This is part of a series of information/stories delivered from the INCREDIBLE book, “Influence: The Psychology of Persuasion” by Robert Cialdini. If you work or live a life where you have to get people to do thing, Influence studies and explains the 6 most powerful forces to persuade people. No other book has been recommended to me more, by people smarter than both of us.
In short, they are:
2) Social proof
3) Commitment & Consistency
4) Liking: People prefer to say ” yes” to those they know
And they will be a game changer for you and your business.
Today we elaborate on Liking.
Research conducted in the 1930s by the distinguished psychologist Gregory Razran. Using what he termed the “luncheon technique,” he found that his subjects became fonder of the people and things they experienced while
they were eating. It is not a long step from Pavlov’s classic demonstration to Razran’s luncheon technique. Obviously, a normal reaction to food can be transferred to some other thing through the process of raw association. Razran’s insight was that there are many normal responses to food besides salivation, one of them being a good and favorable feeling. Therefore, it is possible to attach this pleasant feeling, this positive attitude, to anything (political statements being only an example) that is closely associated with good food.
Without question, the force is deep and sweeping. As distinguished author Isaac Asimov put it in describing our reactions to the contests we view, “All things being equal, you root for your own sex, your own culture, your own locality…and what you want to prove is that you are better than the other person. Whomever you root for represents you; and when he wins, you win.”
When viewed in this light, the passion of the sports fan begins to make sense. The game is no light diversion to be enjoyed for its inherent form and artistry. The self is at stake. That is why hometown crowds are so adoring and, more tellingly, so grateful toward those regularly responsible for home-team victories.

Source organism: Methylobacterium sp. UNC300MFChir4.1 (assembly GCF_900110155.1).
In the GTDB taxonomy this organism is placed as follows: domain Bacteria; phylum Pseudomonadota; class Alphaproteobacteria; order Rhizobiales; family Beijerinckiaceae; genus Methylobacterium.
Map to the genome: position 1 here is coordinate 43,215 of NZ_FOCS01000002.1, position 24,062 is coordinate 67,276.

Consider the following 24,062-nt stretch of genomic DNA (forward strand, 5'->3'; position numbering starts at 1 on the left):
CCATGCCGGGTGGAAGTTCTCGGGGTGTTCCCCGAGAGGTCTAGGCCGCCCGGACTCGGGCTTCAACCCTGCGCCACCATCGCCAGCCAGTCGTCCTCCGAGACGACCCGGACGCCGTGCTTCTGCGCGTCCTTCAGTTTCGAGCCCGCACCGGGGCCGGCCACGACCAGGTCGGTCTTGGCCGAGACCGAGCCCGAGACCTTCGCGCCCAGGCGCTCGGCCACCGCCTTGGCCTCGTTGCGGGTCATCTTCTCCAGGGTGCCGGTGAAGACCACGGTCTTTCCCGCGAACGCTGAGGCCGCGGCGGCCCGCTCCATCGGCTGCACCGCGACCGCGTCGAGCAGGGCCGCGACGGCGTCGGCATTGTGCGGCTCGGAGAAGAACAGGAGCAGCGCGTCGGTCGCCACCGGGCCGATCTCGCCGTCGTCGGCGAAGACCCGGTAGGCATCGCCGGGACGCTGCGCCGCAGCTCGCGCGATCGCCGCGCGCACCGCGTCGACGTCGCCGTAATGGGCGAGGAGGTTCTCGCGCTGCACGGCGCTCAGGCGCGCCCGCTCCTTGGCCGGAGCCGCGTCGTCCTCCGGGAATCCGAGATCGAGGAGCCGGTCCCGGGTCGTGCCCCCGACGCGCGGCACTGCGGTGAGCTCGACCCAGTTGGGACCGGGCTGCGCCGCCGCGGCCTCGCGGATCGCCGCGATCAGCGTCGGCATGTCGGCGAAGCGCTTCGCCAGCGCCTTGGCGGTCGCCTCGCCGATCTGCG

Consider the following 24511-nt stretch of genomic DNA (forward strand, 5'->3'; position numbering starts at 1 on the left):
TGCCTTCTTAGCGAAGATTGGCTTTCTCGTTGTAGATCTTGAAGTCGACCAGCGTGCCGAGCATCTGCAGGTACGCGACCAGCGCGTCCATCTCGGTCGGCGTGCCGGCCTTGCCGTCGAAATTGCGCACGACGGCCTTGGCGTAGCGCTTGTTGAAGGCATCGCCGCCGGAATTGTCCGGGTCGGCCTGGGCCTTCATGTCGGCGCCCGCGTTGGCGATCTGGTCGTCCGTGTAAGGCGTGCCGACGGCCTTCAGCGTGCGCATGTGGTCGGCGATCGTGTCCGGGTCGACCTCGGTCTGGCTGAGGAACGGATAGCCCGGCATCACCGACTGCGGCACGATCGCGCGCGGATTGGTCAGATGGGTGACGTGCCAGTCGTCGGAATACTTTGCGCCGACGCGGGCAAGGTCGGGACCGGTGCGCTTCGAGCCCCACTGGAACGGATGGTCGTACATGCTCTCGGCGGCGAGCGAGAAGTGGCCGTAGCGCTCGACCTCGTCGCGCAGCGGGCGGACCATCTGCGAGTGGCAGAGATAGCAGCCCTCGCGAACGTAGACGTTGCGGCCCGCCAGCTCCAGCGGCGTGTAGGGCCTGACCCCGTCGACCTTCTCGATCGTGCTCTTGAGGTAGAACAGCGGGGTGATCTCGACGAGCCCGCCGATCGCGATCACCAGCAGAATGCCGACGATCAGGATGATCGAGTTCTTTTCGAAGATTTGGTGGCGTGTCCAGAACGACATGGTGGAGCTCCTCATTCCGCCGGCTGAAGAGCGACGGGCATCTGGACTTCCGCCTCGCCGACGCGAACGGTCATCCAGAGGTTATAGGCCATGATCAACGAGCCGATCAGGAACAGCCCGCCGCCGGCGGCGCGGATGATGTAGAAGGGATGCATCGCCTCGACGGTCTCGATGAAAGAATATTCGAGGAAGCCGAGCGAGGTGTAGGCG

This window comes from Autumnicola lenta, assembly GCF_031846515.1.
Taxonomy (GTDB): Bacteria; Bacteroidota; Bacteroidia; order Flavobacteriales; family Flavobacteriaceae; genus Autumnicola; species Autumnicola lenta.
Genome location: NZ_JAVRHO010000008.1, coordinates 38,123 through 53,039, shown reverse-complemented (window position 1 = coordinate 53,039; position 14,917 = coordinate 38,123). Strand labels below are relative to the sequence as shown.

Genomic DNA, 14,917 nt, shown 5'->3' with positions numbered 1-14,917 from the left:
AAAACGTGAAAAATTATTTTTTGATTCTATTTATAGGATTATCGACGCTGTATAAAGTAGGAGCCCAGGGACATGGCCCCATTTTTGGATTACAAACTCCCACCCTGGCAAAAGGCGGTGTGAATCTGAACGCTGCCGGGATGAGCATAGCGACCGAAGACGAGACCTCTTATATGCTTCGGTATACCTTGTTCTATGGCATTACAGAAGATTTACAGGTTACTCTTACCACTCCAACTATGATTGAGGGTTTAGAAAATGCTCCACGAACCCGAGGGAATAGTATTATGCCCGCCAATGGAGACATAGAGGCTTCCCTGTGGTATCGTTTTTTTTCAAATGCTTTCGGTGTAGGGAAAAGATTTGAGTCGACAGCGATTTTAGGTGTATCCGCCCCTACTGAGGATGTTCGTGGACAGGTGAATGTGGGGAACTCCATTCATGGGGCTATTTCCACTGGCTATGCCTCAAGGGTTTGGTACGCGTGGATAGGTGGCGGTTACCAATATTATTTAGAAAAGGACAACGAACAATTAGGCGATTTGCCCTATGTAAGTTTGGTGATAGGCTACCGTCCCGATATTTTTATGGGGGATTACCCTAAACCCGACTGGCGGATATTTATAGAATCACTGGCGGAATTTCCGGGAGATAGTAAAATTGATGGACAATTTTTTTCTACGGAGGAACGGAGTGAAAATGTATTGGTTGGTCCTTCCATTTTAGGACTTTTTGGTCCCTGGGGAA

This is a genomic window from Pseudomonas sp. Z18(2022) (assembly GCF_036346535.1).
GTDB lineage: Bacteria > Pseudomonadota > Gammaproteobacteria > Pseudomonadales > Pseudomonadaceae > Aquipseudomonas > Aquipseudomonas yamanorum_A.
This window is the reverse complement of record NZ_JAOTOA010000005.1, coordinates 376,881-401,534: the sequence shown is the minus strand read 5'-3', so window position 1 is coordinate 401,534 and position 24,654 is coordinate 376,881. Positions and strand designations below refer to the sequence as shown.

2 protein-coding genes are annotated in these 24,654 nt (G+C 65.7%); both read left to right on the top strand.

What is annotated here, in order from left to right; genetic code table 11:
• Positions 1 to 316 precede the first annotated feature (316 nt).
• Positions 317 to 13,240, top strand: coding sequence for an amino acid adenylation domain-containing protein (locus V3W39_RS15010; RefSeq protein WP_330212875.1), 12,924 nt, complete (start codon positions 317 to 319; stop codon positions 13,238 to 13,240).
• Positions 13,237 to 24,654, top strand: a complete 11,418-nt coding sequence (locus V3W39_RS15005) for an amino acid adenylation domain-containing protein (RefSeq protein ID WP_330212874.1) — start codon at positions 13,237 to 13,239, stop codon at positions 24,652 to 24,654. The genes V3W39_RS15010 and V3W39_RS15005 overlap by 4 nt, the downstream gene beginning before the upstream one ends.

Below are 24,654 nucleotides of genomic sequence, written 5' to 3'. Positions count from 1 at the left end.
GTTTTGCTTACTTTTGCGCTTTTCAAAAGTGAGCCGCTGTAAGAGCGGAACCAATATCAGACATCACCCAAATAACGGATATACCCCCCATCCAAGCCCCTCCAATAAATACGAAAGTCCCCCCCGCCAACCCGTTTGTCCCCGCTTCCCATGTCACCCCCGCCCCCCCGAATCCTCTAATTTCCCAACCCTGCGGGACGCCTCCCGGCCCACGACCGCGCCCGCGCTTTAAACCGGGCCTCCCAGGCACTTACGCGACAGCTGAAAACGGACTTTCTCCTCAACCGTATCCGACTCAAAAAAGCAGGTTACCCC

Home-team defeats are the times for distancing oneself. Here “we” is not nearly as preferred as the insulating pronoun “they.” To prove the point, I once did a small experiment in which students at Arizona State University were phoned and asked to describe the outcome of a football game their school team had played a few weeks
earlier. Some of the students were asked the outcome of a certain game their team had lost; the other students were asked the outcome of a different game—one their team had won.
My fellow researcher, Avril Thorne, and I simply listened to what was said and recorded the percentage of students who used the word “we” in their descriptions. When the results were tabulated, it was obvious that the students had tried to connect themselves to success by using the pronoun “we” to describe their school-team victory—“We beat Houston, seventeen to fourteen,” or “We won.” In the case of the lost game, however, “we” was rarely used. Instead, the students used terms designed to keep themselves separate from their vanquished team—“They lost to Missouri, thirty to twenty,” or “I don’t know the score, but Arizona Stategot beat.” Perhaps the twin desires to connect ourselves to winners and to distance ourselves from losers were combined consummately in the remarks of one particular student. After dryly recounting the score of the home-team defeat—“Arizona State lost it, thirty to twenty”—he blurted in anguish, “They threw away our chance for a national championship!
Support for these ideas comes from the telephone study of Arizona State University students. Before being asked about the home team victory or loss, they were given a test of their general knowledge. The test was rigged so that some of the students would fail badly while the others would do quite well. So at the time they were asked to describe the football score, half of the students had experienced recent image damage from their failure
of the test. These students later showed the greatest need to manipulate their connections with the football team to salvage their prestige. If they were asked to describe the team defeat, only 17 percent used the pronoun“we” in so doing. If, however, they were asked to describe the win, 41 percent said “we.”
The story was very different, though, for the students who had done well on the general knowledge test. They later used “we” about equally, whether they were describing a home-team victory (25 percent) or defeat (24 percent). These students had bolstered their images through their own achievement and didn’t need to do so through the achievement of others. This finding tells me that it is not when we have a strong feeling of recognized personal accomplishment that we will seek to bask in reflected glory. Instead, it will be when prestige (both public and private) is low that we will be intent upon using the successes of associated others to help restore image.